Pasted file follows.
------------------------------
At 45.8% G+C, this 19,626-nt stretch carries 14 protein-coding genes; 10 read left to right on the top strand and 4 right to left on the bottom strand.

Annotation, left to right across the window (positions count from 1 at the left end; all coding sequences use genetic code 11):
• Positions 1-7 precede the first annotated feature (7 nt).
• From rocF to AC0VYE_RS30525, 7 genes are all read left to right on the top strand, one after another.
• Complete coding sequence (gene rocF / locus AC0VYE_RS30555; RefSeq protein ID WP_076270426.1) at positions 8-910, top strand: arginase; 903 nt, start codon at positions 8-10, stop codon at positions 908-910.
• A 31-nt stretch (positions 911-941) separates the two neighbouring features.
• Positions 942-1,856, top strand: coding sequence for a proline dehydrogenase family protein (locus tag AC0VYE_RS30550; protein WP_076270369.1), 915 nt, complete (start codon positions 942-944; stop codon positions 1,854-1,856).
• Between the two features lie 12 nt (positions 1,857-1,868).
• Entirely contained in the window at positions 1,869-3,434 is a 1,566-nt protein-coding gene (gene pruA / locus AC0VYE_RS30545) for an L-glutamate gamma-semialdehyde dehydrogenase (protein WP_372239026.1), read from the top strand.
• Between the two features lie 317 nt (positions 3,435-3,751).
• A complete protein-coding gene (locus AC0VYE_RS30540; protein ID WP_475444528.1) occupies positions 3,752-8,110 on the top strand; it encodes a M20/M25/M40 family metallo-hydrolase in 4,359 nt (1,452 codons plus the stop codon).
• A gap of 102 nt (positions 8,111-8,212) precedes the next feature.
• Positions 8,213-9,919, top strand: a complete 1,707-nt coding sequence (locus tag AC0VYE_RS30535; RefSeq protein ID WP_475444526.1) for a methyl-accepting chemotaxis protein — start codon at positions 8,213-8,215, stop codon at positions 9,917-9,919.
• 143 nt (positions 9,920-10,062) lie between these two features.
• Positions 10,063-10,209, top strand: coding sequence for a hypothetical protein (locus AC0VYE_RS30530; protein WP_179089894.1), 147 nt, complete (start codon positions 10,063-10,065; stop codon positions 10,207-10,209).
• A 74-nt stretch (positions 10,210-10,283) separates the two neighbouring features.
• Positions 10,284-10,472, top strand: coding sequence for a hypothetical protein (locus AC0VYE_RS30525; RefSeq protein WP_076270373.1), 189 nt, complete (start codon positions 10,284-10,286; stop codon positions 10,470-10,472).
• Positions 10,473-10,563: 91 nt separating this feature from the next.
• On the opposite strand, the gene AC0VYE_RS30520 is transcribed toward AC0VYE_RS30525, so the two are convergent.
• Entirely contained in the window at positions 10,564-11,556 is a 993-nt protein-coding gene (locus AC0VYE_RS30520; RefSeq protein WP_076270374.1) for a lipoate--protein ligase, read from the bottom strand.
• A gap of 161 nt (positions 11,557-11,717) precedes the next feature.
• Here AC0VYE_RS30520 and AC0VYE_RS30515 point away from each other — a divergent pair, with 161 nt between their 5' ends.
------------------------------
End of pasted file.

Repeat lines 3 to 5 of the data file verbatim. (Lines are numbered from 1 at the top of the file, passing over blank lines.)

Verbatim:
• Positions 1-7 precede the first annotated feature (7 nt).
• From rocF to AC0VYE_RS30525, 7 genes are all read left to right on the top strand, one after another.
• Complete coding sequence (gene rocF / locus AC0VYE_RS30555; RefSeq protein ID WP_076270426.1) at positions 8-910, top strand: arginase; 903 nt, start codon at positions 8-10, stop codon at positions 908-910.